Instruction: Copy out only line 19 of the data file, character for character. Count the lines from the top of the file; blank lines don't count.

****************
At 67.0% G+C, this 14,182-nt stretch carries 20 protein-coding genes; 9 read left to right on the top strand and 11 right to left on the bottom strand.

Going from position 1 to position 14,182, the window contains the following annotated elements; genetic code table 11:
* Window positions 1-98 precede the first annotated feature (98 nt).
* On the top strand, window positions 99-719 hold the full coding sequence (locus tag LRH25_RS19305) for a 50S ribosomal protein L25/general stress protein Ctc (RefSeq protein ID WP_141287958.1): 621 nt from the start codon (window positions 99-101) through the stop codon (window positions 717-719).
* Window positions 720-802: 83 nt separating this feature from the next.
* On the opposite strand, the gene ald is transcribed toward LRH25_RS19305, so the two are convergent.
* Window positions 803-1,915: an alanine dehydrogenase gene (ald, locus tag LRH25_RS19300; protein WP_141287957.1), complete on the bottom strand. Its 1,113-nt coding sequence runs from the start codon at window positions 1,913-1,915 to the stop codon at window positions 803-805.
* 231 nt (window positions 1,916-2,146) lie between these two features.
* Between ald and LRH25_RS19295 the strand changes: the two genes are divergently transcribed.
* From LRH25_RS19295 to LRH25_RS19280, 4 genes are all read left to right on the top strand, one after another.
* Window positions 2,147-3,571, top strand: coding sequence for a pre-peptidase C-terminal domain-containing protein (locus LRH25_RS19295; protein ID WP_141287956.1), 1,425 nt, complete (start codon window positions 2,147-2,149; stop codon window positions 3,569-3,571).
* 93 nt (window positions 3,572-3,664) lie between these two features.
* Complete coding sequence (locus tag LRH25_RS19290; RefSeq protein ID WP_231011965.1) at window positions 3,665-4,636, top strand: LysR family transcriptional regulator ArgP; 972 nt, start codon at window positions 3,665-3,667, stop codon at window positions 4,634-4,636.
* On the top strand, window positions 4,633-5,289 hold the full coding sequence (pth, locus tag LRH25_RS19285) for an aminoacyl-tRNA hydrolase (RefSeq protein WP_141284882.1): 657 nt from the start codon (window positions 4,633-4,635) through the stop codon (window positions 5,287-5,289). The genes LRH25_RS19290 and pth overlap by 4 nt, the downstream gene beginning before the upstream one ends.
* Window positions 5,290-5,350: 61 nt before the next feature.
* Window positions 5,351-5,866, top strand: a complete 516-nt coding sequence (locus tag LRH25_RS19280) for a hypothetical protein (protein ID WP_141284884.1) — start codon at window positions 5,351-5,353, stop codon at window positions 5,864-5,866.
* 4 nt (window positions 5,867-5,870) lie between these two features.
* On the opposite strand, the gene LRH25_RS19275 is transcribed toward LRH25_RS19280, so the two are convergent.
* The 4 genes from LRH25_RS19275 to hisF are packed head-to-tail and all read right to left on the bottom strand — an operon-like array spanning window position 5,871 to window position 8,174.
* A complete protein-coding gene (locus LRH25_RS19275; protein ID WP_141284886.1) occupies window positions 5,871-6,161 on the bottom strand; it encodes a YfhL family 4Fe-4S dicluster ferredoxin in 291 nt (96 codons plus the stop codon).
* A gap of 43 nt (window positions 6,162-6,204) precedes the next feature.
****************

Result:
* The 4 genes from LRH25_RS19275 to hisF are packed head-to-tail and all read right to left on the bottom strand — an operon-like array spanning window position 5,871 to window position 8,174.